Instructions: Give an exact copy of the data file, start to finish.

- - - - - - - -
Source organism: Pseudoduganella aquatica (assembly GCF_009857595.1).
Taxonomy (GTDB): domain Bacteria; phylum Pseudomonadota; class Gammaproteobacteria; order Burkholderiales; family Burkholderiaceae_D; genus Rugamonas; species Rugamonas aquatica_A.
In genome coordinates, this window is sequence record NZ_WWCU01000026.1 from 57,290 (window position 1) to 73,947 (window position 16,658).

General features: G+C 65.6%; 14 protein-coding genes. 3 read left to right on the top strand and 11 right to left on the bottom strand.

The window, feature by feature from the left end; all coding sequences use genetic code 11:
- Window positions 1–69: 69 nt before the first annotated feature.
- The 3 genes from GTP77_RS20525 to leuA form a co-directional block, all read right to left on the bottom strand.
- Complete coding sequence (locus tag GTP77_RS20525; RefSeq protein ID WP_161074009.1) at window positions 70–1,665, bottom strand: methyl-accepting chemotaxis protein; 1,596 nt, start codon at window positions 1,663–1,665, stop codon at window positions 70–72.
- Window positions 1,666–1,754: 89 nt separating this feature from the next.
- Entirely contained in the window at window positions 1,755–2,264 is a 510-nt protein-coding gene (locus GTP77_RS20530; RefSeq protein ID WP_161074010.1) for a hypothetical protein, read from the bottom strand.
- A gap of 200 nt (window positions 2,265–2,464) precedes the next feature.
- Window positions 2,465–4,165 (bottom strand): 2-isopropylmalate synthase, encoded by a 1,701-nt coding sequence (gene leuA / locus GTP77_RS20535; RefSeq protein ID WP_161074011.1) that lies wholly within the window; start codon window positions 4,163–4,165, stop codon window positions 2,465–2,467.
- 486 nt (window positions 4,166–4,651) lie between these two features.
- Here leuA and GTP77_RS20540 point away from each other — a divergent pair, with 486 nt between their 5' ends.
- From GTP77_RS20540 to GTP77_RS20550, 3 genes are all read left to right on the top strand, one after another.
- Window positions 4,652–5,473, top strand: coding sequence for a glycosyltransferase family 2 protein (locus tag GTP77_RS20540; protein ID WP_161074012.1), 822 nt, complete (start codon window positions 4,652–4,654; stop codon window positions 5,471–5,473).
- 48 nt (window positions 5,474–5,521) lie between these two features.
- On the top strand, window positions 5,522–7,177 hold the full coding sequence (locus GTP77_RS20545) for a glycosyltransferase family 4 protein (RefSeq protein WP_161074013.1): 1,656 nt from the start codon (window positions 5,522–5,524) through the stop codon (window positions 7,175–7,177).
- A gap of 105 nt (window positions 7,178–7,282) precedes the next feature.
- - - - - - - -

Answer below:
Source organism: Pseudoduganella aquatica (assembly GCF_009857595.1).
Taxonomy (GTDB): domain Bacteria; phylum Pseudomonadota; class Gammaproteobacteria; order Burkholderiales; family Burkholderiaceae_D; genus Rugamonas; species Rugamonas aquatica_A.
In genome coordinates, this window is sequence record NZ_WWCU01000026.1 from 57,290 (window position 1) to 73,947 (window position 16,658).

General features: G+C 65.6%; 14 protein-coding genes. 3 read left to right on the top strand and 11 right to left on the bottom strand.

The window, feature by feature from the left end; all coding sequences use genetic code 11:
- Window positions 1–69: 69 nt before the first annotated feature.
- The 3 genes from GTP77_RS20525 to leuA form a co-directional block, all read right to left on the bottom strand.
- Complete coding sequence (locus tag GTP77_RS20525; RefSeq protein ID WP_161074009.1) at window positions 70–1,665, bottom strand: methyl-accepting chemotaxis protein; 1,596 nt, start codon at window positions 1,663–1,665, stop codon at window positions 70–72.
- Window positions 1,666–1,754: 89 nt separating this feature from the next.
- Entirely contained in the window at window positions 1,755–2,264 is a 510-nt protein-coding gene (locus GTP77_RS20530; RefSeq protein ID WP_161074010.1) for a hypothetical protein, read from the bottom strand.
- A gap of 200 nt (window positions 2,265–2,464) precedes the next feature.
- Window positions 2,465–4,165 (bottom strand): 2-isopropylmalate synthase, encoded by a 1,701-nt coding sequence (gene leuA / locus GTP77_RS20535; RefSeq protein ID WP_161074011.1) that lies wholly within the window; start codon window positions 4,163–4,165, stop codon window positions 2,465–2,467.
- 486 nt (window positions 4,166–4,651) lie between these two features.
- Here leuA and GTP77_RS20540 point away from each other — a divergent pair, with 486 nt between their 5' ends.
- From GTP77_RS20540 to GTP77_RS20550, 3 genes are all read left to right on the top strand, one after another.
- Window positions 4,652–5,473, top strand: coding sequence for a glycosyltransferase family 2 protein (locus tag GTP77_RS20540; protein ID WP_161074012.1), 822 nt, complete (start codon window positions 4,652–4,654; stop codon window positions 5,471–5,473).
- 48 nt (window positions 5,474–5,521) lie between these two features.
- On the top strand, window positions 5,522–7,177 hold the full coding sequence (locus GTP77_RS20545) for a glycosyltransferase family 4 protein (RefSeq protein WP_161074013.1): 1,656 nt from the start codon (window positions 5,522–5,524) through the stop codon (window positions 7,175–7,177).
- A gap of 105 nt (window positions 7,178–7,282) precedes the next feature.